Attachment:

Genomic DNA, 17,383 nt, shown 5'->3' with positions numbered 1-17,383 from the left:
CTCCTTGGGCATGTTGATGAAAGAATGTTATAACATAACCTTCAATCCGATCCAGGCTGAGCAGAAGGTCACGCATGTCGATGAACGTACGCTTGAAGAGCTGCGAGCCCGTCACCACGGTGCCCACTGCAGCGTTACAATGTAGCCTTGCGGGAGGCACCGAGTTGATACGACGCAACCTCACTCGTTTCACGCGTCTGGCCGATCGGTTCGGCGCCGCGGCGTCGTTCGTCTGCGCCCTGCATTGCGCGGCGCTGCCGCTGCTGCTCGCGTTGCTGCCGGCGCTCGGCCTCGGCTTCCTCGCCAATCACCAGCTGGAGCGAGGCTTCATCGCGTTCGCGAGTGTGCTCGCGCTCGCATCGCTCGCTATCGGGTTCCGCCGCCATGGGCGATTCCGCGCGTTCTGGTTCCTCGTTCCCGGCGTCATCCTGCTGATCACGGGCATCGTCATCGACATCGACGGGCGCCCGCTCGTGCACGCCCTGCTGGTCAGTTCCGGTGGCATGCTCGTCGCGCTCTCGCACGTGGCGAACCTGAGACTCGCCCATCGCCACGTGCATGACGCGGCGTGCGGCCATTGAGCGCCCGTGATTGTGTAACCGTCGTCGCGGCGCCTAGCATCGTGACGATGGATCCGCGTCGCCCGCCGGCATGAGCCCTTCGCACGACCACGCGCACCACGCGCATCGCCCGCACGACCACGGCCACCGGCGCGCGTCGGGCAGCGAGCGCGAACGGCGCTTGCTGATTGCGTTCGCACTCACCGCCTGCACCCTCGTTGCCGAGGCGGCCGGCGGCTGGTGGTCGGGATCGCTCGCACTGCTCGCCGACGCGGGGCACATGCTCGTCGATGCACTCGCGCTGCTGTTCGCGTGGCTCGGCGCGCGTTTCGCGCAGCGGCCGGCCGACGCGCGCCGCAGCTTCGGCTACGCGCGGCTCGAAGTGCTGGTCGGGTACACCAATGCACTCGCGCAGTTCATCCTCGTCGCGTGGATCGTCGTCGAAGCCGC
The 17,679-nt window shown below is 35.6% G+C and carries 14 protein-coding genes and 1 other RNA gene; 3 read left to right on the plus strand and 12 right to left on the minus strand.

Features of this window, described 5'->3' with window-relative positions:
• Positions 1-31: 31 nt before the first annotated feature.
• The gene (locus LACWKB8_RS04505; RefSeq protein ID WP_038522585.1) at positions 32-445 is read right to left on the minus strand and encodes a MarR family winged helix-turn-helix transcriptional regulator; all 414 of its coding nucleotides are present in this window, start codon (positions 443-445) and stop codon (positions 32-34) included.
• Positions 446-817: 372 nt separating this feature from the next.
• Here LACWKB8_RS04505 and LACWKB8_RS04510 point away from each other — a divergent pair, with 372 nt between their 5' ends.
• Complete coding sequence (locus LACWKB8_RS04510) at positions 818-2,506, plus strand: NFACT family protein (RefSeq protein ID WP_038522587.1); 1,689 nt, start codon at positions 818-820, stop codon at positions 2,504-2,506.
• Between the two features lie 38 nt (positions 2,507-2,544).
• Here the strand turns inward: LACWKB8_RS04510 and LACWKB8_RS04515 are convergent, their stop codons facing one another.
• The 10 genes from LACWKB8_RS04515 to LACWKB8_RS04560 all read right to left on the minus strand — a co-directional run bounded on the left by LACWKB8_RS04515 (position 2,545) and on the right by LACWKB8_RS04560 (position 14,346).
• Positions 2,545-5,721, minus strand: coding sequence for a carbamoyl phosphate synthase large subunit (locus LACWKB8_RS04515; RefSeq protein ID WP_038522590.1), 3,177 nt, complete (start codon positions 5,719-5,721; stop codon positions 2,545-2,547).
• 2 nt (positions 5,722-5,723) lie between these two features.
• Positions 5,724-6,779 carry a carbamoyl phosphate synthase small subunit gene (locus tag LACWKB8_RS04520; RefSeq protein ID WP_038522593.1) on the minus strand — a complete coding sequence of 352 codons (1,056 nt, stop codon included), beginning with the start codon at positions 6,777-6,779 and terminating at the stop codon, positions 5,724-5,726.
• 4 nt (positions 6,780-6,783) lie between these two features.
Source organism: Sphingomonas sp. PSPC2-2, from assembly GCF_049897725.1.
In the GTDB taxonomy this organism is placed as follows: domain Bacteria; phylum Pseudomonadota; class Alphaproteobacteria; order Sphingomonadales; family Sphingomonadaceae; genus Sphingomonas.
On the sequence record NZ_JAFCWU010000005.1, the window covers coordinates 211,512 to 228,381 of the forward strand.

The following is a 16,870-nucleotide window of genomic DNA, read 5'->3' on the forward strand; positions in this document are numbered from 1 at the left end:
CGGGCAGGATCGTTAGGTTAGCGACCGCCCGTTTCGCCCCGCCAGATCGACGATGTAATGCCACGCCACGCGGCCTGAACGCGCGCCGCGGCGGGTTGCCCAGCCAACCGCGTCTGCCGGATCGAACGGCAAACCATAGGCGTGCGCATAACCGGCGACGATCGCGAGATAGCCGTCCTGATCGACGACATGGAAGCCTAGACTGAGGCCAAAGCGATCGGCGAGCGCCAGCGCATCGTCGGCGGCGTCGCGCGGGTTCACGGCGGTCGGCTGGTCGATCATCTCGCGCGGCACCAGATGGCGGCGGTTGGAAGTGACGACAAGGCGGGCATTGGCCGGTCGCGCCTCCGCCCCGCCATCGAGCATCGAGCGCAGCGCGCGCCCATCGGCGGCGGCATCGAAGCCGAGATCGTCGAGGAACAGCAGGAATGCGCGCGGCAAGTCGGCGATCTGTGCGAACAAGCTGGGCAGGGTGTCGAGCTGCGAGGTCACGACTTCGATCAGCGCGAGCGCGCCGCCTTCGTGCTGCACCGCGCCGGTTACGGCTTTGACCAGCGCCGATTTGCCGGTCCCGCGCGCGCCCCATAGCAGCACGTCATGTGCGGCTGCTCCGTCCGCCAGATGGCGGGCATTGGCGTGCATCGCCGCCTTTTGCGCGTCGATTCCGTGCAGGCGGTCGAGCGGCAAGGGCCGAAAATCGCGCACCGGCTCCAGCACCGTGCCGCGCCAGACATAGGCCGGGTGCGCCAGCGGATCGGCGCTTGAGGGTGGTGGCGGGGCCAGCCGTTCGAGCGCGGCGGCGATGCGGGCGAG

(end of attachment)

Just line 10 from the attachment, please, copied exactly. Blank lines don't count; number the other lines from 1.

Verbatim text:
• Between the two features lie 38 nt (positions 2,507-2,544).